Facing Fate

Madison describes her experience dealing with illness in her family.

Madison Gonzales

Madison describes her experience dealing with illness in her family.

Madison Palmer, Staff Writer

In Feb. 2018 my mom was diagnosed with Multiple Sclerosis, an incurable disease that causes the immune system to eat away at the protective covering of the nerves. This disrupts communication between the brain and the body. MS is a rare disease with less than 200,000 cases per year. 

The day my mom told my brother and I, we automatically knew something was wrong when she sat us down on the couch. Our dad looked upset and she looked nervous to talk to us. She started out by telling us she had gone to the doctor because she had been off-balance and had been numb on her right side. She quickly came out and said she had been diagnosed, putting a shocked look on my brother and me’s faces. 

I didn’t know what any of this meant so I kept asking questions. When I had found out what it all meant I started crying. I was scared for my mom, I didn’t know what any of this would change in our future. 

Not long after my mom had seen doctors and was put on medication to help the lesions on her brain. What the doctor had put her on wasn’t helping much with her problems, she was still noticing numbness and being off balance. I started paying more attention to her symptoms and noticed she seemed extremely tired.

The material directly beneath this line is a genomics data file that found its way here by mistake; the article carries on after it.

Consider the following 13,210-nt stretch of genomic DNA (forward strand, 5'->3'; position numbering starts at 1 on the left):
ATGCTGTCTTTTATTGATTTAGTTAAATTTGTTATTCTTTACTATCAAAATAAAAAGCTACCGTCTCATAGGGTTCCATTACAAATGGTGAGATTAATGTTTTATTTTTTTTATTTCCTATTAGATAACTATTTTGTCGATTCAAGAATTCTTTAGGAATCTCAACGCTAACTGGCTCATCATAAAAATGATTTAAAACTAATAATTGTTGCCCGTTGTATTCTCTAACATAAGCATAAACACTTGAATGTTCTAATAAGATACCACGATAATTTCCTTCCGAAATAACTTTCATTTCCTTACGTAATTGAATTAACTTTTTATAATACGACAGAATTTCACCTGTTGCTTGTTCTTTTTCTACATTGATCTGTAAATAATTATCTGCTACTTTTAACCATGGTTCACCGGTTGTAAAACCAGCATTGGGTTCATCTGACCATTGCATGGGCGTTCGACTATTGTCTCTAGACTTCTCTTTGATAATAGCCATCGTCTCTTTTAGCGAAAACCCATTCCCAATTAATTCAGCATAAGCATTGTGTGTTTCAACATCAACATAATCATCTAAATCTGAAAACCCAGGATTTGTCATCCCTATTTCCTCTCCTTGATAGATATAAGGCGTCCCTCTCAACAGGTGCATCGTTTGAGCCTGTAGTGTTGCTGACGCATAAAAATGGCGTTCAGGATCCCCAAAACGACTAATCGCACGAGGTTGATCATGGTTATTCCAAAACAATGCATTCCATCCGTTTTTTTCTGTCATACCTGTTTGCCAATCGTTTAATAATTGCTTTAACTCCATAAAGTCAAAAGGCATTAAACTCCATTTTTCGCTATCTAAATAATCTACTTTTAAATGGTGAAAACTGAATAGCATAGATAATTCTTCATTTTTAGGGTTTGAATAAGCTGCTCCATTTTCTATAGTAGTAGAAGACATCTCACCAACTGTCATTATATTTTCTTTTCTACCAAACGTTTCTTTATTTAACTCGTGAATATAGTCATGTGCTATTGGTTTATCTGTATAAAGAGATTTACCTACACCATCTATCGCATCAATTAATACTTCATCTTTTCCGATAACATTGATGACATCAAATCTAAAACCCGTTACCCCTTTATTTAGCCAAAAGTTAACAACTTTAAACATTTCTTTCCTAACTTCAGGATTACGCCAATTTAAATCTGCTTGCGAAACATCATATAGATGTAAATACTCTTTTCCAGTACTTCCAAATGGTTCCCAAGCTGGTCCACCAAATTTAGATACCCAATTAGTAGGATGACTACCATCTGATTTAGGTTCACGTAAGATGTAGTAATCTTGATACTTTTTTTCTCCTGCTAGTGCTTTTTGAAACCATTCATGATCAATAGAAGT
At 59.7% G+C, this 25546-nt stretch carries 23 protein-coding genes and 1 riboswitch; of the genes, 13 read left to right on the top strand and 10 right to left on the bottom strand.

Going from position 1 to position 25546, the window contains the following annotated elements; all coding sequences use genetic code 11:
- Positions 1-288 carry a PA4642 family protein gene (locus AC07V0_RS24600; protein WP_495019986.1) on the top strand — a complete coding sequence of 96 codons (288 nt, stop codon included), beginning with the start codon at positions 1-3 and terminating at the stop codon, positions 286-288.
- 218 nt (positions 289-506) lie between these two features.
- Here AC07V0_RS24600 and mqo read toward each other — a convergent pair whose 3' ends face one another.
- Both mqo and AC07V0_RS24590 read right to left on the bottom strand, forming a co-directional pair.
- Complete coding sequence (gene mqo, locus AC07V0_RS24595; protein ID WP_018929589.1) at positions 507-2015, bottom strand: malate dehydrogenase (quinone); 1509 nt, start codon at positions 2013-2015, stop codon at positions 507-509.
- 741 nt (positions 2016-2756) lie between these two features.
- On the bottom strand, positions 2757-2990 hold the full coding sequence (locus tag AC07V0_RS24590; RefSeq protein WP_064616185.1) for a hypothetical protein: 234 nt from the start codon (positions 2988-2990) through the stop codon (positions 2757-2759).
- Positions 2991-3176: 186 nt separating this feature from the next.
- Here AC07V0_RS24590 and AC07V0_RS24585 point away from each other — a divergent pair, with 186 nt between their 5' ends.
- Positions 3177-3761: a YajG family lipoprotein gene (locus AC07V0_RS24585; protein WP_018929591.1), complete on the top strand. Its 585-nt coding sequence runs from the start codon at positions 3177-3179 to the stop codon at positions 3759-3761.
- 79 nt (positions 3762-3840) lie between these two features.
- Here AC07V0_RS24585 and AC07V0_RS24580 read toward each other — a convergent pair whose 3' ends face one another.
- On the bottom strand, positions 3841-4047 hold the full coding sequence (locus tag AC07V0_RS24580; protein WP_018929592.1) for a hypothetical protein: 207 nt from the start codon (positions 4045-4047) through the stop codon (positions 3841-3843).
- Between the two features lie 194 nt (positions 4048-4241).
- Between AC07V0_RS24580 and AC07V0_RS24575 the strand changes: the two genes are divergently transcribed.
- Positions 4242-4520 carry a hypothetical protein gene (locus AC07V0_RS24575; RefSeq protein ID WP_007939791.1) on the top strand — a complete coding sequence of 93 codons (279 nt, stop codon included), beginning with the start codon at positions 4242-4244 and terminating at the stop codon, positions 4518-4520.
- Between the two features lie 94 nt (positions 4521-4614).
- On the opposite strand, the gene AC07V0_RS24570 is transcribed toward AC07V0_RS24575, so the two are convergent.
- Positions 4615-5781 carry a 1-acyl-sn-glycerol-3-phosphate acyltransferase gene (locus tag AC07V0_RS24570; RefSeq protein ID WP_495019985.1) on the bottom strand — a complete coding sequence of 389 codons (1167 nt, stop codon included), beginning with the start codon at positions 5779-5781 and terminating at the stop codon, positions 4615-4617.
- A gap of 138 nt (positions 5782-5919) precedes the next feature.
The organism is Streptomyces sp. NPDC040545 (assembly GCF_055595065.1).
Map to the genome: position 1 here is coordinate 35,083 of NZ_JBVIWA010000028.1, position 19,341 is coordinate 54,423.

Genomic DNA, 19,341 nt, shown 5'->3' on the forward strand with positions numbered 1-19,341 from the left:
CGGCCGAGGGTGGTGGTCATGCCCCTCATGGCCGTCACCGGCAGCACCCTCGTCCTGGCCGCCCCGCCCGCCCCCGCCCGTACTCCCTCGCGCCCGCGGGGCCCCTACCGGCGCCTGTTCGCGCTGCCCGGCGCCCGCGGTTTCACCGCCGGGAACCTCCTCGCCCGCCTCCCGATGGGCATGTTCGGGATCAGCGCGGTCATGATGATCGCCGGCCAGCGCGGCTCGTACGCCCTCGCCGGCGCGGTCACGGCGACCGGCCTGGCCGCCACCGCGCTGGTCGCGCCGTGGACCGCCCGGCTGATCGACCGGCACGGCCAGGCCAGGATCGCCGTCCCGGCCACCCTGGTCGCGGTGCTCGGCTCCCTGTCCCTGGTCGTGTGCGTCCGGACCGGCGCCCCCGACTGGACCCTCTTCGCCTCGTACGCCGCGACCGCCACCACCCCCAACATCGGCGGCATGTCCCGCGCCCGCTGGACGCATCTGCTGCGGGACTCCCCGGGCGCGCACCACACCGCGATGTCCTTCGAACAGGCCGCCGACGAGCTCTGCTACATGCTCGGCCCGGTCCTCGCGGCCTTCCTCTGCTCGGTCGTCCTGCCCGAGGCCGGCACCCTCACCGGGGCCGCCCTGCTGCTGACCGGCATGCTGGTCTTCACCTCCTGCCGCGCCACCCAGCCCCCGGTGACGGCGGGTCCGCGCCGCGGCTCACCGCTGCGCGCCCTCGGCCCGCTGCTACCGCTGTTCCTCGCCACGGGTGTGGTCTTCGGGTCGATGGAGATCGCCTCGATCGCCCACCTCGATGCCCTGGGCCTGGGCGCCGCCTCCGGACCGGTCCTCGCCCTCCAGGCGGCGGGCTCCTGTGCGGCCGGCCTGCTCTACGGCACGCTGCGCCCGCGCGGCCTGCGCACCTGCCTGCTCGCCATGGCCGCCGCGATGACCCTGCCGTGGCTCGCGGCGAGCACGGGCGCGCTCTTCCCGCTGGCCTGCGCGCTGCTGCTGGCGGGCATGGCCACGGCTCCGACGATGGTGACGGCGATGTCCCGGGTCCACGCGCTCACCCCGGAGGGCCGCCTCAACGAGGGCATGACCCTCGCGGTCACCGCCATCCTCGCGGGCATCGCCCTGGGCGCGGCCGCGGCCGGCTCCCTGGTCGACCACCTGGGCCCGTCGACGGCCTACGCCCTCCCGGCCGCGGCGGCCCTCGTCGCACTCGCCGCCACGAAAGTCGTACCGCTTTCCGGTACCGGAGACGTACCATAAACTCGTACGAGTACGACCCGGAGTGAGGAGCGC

We went to MS walks, donated money, and raised awareness for the disease. My family looked into it and learned everything we could about the one thing impacting my mom’s life. It took me a while to get used to this new change in life. She was taking medicine every day and going to the doctor more often. It just became something I knew I would have to get used to. 

It has been three years since the diagnosis and things are a lot better than they used to be. My mom has been taken off of certain medicines and doesn’t seem to be experiencing symptoms like she used to. My family is at more peace since my mom has been relieved of her symptoms.

My mom continues to go to the doctor to make sure everything is staying as it is and not worsening. We still are raising awareness for the disease and doing everything we can to be there for not only my mom but each other.